PhD Defence: Stimulating Firm Innovativeness
Innovation is seen as the golden key in unlocking firms’ growth potential. In his PhD dissertation entitled Stimulating Firm Innovativeness: Probing the Interrelations between Managerial and Organizational Determinants, Oli Radu Mihalache finds that firms’ innovation can be greatly increased through offshoring of services, but too much can cause harm. He shows how leadership and sourcing of resources can hamper or enhance innovation competitiveness.
His findings suggest that companies that offshore their activities often improve their product and service offer. However, too much offshoring can have a negative effect on company results. Mr Mihalache also looks at management teams and discovers that those sharing leadership tasks provide higher levels of both improved and new product offerings. Finally, he also finds that there is more innovation in companies that have processes in place for effectively channelling minority voices and dissent.
The research will be of interest to business leaders and policy makers. Not only does it contribute significantly to the debate on whether offshoring increases a firm’s ability to compete, it also shows how innovation arises from a diversity of viewpoints, in tune with other management research. Mr Mihalache’s recommendation is that firms should continually monitor their innovation efforts to establish the health or harm of their strategy with respect to innovation.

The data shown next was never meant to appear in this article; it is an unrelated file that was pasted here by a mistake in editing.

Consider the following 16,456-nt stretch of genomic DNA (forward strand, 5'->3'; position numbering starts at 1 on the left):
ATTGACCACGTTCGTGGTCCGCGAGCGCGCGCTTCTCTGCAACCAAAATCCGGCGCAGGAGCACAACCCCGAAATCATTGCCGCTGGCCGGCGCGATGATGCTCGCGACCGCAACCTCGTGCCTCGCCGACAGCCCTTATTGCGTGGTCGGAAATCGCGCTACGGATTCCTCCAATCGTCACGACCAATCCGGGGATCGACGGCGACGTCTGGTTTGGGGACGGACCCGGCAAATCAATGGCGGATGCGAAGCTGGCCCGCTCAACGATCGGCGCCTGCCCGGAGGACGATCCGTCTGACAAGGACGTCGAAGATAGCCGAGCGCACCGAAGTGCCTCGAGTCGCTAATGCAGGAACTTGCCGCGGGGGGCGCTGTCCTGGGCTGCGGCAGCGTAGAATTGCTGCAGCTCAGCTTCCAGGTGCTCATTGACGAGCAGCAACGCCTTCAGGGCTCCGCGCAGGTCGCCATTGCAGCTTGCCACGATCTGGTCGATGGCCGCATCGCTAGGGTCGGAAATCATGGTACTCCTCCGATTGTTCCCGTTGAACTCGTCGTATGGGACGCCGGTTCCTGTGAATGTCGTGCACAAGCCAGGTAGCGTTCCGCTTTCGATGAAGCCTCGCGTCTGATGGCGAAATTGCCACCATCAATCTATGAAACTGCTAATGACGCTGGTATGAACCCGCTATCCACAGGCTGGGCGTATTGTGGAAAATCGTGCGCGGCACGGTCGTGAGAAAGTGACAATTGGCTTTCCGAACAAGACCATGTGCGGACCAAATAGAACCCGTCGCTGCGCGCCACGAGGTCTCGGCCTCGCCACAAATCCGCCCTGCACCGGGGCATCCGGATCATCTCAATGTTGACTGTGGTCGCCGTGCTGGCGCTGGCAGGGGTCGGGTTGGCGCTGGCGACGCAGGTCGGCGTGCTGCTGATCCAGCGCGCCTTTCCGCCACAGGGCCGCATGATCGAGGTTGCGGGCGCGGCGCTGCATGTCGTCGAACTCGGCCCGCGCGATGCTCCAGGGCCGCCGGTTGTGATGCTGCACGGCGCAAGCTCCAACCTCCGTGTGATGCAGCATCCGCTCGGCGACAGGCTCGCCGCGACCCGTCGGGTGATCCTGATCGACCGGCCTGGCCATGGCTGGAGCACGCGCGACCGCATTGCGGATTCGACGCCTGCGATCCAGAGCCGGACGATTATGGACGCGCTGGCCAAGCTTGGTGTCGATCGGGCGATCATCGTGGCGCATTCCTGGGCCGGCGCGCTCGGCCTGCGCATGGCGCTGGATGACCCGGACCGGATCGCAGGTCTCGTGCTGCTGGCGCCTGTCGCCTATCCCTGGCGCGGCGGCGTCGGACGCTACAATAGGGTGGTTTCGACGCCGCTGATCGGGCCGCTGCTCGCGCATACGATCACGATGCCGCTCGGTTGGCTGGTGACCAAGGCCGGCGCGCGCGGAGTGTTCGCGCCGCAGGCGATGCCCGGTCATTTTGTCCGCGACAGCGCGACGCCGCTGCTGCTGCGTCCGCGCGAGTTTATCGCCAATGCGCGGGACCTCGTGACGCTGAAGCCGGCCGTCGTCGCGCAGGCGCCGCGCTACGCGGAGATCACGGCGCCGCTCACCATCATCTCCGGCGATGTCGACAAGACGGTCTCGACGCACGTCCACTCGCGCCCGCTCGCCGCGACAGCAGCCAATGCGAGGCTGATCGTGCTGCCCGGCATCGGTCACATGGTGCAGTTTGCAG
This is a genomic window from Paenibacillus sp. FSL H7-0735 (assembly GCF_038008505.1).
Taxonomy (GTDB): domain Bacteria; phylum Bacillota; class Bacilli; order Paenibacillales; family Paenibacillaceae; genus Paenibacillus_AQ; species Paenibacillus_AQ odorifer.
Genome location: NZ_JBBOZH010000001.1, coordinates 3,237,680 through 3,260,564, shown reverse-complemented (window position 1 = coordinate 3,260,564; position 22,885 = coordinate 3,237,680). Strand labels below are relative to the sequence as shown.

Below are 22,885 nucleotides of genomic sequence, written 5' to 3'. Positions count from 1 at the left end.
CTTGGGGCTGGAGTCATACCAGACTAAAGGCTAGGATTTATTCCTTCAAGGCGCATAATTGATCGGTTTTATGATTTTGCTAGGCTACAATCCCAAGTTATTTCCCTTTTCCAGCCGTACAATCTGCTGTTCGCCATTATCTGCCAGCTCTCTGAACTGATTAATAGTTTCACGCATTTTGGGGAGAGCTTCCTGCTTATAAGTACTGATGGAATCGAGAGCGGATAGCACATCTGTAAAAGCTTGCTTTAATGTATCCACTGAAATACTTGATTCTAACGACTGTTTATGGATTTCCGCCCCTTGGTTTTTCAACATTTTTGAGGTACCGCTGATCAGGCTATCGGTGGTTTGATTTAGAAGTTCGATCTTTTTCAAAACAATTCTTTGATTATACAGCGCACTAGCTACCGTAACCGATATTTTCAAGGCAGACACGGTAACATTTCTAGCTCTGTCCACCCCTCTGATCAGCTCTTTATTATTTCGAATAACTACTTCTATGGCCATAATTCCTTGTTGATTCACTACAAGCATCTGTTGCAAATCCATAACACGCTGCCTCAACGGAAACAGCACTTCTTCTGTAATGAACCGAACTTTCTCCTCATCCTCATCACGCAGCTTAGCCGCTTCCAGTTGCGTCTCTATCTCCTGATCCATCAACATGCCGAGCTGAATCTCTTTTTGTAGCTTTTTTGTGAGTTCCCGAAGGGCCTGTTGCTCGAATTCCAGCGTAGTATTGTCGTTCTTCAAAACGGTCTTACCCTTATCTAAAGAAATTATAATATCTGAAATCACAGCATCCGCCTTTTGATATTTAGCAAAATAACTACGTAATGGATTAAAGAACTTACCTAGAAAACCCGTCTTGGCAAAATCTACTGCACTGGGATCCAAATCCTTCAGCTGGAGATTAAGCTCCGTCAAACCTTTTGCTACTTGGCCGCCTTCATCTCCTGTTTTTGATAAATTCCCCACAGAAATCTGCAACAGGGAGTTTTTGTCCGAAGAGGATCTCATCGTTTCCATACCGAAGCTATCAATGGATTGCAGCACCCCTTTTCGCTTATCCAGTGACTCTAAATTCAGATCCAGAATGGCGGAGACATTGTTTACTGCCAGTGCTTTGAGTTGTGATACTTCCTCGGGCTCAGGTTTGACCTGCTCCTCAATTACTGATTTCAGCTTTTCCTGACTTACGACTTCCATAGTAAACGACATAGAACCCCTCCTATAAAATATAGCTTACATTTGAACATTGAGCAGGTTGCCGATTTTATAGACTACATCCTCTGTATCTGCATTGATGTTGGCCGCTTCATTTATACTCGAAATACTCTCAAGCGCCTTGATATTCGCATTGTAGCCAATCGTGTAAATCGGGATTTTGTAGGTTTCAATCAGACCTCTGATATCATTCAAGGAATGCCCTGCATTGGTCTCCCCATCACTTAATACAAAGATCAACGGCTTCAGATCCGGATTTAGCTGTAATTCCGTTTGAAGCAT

Oli Radu Mihalache defended his dissertation on 4 June 2012. His promoters were Professor Justin Jansen, Professor Frans Van Den Bosch, and Professor Henk Volberda. Other members of the Doctoral Committee were Professor Fariborz Damanpour, Professor Arie Lewin, and Dr Jatinder Sidhu.
About Oli Mihalache
Oli Radu Mihalache (Romania, 1983) started his PhD trajectory in the Department of Strategic Management and Entrepreneurship at RSM in September 2009 after graduating cum laude from the master degree in business research (MPhil) from the same university. Prior to studying in the Netherlands, Oli obtained a Bachelor of Commerce (with high distinction) from the University of Toronto and worked for several financial institutions in Canada. His current research interests revolve around how firms can enhance innovation.
His research has been published or is forthcoming in Strategic Management Journal and as a book chapter. In addition, Oli regularly presents his research at international conferences such as Academy of Management, Strategic Management Society, and Academy of International Business.
Abstract of Stimulating Firm Innovativeness: Probing the Interrelations between Managerial and Organizational Determinants
Innovation is the engine of sustained organisational performance and is central to organisations’ competitive advantage. This thesis aims to further the understanding of how firms can stimulate two types of innovation outcomes: i) product and service innovation, and ii) management innovation. To this end, this thesis analyses how managerial and organisational factors and their interrelations inhibit or enable these two types of innovation. Research findings indicate that offshoring is an important mechanism that can stimulate the introduction of new products and services; however, over-offshoring poses the risk of reducing firms’ innovativeness. Furthermore, this research suggests that when members of the top management team (TMT) share the task of leadership firms can achieve higher levels of both exploratory and exploitative innovation. Also, findings indicate that TMT learning processes (i.e., processes that systematically challenge the status-quo) can stimulate firms’ management innovation.